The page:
Elia’s work demonstrates her enormous need to test herself in many ways and places. This playing with fire began at the University of Costa Rica when she formally began studying theater, but it did not consume itself and burn out then. So she fled to the United States, where she joined the ranks of those who had illegally immigrated, and, through winding paths, she arrived at cinema, performance art, poetry, installation art, video, photography, experimental theater, and, at some point, legality. She has worked alone (I Have So Many Stitches That Sometimes I Dream That I’m Sick; Stretching My Skin Until It Rips Open), in groups (The Party, the play she directed with the Sacred Naked Nature Girls group; the play Jupiter 35, co-directed with the LAPD), with diverse communities (With Our Breasts on the Table), and with other artists (Unchanging Evidence of Identity).
The constant change in geography has led her to radical moves of various kinds. While in Wyoming, at the beginning of her voluntary exile, she debuted her immigrant status, and her next port, New York, led her to think beyond theater and to explore cinema. It was in Los Angeles where she changed genres––from theater to performance art––as can happen to anyone who travels. Later, when she lived in the Joshua Tree desert, she shifted to performance art that uses the surroundings as stage (First Woman on the Moon), and when she arrived in Houston, she said goodbye to “genres” and jumped into promiscuity. Her work is sometimes labeled as live performance (Death Count), video/painting installation (Tricorn Black; The Golden Era), photo performance (The Gulliver Series), video performance (The Mourning of the Pin-up Girl), participation art (Sexy Attack, with Performance Art Lab), sculpture performance (The Long Count), live installation (Light Green, Dark Green), performative installation (The Violence of Certainty), or shown without a name.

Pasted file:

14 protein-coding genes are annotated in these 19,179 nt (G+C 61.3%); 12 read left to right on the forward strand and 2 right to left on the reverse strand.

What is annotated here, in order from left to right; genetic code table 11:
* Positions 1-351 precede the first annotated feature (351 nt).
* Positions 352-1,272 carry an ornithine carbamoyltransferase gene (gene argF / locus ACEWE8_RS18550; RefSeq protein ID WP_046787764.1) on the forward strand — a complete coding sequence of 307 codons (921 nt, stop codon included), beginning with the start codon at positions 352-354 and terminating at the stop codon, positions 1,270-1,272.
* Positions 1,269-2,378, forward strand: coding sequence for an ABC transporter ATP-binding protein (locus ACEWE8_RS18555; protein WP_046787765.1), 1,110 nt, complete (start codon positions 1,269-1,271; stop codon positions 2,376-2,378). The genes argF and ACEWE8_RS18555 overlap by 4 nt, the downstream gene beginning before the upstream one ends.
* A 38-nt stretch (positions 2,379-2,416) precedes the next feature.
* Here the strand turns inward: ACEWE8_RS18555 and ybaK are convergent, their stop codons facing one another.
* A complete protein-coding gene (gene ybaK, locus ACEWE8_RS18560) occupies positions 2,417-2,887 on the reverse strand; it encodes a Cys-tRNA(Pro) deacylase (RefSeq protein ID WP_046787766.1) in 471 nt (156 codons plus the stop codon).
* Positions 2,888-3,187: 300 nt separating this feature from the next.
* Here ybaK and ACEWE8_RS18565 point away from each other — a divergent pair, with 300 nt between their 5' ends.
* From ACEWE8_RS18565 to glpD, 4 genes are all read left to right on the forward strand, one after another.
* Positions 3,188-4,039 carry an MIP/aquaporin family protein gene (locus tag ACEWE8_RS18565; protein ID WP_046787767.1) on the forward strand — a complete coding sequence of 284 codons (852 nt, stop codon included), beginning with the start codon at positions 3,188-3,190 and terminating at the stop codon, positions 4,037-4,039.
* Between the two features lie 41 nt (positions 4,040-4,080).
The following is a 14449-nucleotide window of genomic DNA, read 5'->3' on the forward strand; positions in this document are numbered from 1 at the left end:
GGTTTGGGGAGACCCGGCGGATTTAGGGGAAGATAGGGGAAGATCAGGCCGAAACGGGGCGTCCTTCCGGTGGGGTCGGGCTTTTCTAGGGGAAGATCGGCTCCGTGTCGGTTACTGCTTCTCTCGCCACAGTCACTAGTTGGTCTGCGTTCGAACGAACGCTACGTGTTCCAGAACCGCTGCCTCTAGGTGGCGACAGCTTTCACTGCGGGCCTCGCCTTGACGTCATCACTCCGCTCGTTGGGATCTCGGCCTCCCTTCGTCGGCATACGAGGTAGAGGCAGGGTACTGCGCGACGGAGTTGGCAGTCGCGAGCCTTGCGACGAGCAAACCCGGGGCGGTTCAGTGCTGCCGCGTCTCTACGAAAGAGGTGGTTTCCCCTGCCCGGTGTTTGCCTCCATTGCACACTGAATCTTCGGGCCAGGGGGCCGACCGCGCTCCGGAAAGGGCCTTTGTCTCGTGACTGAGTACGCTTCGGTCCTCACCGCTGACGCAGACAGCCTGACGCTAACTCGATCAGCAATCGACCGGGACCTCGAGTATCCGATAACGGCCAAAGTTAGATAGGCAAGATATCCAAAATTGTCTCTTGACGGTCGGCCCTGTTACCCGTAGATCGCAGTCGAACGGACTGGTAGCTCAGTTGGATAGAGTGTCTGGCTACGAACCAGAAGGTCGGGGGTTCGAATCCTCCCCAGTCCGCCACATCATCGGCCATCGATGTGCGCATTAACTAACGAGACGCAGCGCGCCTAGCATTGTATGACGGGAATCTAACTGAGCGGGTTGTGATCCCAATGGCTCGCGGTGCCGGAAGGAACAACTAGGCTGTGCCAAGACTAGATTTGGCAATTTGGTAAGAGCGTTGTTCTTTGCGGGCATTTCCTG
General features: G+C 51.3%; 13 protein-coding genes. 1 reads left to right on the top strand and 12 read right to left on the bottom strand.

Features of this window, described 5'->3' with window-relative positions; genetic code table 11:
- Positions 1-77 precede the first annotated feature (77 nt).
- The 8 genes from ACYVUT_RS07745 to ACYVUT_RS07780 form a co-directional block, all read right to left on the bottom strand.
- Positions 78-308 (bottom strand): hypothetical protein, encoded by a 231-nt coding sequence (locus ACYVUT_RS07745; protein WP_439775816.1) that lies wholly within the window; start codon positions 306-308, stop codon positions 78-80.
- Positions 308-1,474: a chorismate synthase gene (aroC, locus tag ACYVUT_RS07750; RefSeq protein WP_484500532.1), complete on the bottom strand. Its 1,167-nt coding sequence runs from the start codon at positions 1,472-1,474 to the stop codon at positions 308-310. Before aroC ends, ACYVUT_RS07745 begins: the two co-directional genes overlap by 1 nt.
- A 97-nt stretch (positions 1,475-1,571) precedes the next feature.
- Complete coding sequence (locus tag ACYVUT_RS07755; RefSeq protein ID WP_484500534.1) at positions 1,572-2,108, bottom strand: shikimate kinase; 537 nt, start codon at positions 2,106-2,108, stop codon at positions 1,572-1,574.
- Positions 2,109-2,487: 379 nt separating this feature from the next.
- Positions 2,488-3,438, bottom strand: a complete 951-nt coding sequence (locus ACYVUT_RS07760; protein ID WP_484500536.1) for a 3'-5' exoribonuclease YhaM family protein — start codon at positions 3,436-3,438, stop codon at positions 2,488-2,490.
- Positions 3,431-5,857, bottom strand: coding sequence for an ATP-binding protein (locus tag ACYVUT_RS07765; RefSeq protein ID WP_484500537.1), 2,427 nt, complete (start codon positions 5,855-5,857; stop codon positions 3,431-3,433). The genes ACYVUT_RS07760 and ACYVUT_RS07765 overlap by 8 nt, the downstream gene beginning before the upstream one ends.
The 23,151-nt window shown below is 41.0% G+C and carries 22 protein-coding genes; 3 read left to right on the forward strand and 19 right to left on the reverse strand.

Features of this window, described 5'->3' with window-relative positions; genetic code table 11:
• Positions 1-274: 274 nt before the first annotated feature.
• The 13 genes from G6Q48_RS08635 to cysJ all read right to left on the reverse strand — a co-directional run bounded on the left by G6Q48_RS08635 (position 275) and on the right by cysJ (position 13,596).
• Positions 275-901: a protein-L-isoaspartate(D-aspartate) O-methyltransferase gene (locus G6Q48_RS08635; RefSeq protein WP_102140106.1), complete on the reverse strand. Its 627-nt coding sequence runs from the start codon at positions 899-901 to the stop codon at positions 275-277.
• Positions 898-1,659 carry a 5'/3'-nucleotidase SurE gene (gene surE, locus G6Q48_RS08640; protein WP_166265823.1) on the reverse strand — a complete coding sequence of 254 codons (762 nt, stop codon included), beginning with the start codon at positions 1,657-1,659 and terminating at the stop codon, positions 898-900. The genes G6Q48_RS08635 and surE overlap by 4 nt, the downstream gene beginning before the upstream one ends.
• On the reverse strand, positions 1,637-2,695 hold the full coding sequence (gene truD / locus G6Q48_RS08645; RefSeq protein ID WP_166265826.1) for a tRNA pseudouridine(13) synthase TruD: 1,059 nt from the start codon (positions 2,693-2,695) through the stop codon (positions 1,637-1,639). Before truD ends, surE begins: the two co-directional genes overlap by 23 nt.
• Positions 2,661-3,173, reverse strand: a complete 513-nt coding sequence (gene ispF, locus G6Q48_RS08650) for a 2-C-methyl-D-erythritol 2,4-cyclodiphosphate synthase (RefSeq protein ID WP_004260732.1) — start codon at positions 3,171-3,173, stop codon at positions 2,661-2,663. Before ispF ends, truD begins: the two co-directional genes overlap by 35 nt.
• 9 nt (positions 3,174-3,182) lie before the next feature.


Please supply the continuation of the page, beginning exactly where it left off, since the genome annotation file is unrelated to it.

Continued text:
It is easy, therefore, to see who has influenced her. You need only look at her work to add to the growing list: dolls (Bread and Puppet Theater), transvestites and homeless people (The Los Angeles Poverty Department group), hotel maids (Make Up Room, Please Do Not Disturb), soldiers with souls mutilated in Iraq (The Fifth Commandment), people affected by HIV (Don’t Tell Anybody), elderly black women who manufactured hats on the Atlantic coast (The Gulf Coast Art Corridor and Project Row Houses), poets and people from the neighborhood (The Fruitvale Project), to mention only a few. Other influences came from people like her, of diverse origins, who have found in performance art a way of turning their bodies––inflamed by the dynamics of immigration, racism, sexism, homophobia, and other issues––into political fields for permanent action. Elia now lives in Costa Rica, to which she returned only to regenerate cells, because there is no point of return from performance art.Once it has been touched, death is nothing but a new geography.